A science education initiative for Europe
One of the reasons why young people lose interest in science appears to be the way in which it is taught. Science curricula tend to be packed full of facts that young people are expected to memorise.
More emphasis needs to be placed on context and practical application so that learning science becomes more relevant to the needs and aspirations of both boys and girls.
As part of the Science and Society action plan, the European Commission will establish a pan-European initiative to enhance science teaching in schools. In addition, the involvement of professional scientists should strengthen the link between studying science and taking up a scientific career.
Young fun at Science Week European Science Week is the EU’s annual festival of science that brings science directly to the people. Although not aimed specifically at young people, the majority of the activities have a distinctly youthful flavour.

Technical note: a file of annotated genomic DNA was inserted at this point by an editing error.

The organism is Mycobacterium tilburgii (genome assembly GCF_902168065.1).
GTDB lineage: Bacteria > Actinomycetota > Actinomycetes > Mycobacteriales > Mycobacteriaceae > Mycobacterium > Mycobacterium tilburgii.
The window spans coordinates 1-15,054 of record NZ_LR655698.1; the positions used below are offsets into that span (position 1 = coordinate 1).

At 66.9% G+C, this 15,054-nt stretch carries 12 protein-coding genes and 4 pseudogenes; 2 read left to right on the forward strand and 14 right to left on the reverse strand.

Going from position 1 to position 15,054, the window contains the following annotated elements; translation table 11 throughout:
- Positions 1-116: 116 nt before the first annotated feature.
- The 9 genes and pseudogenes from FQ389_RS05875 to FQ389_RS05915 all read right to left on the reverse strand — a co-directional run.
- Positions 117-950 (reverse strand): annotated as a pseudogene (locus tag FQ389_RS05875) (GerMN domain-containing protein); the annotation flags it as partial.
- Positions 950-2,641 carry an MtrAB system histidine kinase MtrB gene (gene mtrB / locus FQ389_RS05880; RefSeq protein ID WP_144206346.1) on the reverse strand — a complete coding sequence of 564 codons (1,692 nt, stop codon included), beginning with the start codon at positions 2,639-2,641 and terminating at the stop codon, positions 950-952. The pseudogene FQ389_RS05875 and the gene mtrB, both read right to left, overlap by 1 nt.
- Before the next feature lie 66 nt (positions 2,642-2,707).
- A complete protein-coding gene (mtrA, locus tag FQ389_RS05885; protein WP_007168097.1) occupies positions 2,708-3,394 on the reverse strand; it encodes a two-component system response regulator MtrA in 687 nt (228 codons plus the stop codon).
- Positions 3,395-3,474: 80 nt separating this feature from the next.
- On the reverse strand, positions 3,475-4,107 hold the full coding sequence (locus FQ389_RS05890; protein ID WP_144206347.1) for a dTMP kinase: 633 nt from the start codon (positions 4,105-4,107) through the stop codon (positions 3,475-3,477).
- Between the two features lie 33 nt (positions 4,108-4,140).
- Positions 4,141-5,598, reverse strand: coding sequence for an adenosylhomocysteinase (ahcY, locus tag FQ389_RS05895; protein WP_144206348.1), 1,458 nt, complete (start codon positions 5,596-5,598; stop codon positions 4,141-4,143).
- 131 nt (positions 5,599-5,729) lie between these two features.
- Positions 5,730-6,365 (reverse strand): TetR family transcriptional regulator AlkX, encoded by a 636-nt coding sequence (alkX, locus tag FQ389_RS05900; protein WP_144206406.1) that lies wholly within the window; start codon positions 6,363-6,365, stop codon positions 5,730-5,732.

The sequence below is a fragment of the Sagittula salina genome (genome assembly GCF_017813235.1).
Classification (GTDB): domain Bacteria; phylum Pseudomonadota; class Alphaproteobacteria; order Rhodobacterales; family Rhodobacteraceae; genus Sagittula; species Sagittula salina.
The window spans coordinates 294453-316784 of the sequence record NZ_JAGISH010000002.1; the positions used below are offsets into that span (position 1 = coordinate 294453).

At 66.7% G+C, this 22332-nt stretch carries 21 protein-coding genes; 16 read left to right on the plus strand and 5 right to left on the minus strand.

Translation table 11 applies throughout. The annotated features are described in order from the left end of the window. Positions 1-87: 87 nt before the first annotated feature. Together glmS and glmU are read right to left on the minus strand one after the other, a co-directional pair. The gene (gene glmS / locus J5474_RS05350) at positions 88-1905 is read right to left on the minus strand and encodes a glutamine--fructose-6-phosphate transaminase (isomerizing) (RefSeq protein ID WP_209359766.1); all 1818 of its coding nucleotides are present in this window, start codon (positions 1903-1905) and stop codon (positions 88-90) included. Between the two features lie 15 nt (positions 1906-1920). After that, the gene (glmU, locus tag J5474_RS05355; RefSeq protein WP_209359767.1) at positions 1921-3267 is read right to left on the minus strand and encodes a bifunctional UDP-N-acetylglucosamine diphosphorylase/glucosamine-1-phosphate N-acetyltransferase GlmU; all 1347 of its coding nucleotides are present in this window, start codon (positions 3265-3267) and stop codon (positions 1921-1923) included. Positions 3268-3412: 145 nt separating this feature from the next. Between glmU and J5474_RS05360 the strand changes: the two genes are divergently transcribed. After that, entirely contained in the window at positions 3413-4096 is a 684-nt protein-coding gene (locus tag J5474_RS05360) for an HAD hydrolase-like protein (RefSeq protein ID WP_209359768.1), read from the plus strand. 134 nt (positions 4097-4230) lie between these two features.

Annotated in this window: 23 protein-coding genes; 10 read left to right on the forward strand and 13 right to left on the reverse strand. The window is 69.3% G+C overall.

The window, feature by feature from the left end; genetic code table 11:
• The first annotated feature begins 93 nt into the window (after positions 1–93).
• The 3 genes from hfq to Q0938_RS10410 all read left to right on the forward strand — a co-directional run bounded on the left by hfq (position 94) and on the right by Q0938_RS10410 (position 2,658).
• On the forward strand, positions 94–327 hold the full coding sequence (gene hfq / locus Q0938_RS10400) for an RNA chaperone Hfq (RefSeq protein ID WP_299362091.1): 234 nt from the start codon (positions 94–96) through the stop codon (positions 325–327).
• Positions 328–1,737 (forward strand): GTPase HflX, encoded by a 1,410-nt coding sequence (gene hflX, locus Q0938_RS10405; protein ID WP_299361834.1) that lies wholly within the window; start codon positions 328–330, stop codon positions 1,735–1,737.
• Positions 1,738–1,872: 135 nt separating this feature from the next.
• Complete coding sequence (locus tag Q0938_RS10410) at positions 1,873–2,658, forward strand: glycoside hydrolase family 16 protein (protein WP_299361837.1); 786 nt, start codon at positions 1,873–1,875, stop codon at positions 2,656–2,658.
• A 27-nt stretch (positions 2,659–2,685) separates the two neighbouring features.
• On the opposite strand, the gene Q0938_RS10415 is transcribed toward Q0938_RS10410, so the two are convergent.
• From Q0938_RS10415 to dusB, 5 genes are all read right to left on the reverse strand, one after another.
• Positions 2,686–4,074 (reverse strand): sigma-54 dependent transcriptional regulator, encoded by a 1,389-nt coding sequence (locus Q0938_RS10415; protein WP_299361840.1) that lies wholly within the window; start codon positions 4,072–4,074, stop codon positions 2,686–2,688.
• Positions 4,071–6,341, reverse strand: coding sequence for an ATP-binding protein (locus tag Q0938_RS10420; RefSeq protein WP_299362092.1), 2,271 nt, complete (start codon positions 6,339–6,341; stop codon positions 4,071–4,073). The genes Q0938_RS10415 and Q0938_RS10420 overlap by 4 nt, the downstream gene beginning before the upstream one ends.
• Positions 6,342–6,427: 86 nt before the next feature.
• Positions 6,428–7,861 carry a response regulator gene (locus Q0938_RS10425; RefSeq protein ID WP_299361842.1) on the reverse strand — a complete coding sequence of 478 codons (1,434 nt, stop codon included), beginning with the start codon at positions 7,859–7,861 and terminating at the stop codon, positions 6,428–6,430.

Each year, a different set of activities is launched. These have been enormously successful at stimulating the imagination and getting young people involved in practical science and in asking probing questions.
Sci-Tech was one of the events targeted at schoolchildren. It used entertaining ‘webcasts’, modelled on TV game shows, to drive home the importance of fundamental research in the creation of the high-tech gadgets that enrich our daily lives.
Sci-bus used a provocative poster campaign on European city buses to get young people to think about scientific issues.
Catch a Star’s lucky winners star gazed at the fabulous European Southern Observatory in Chile.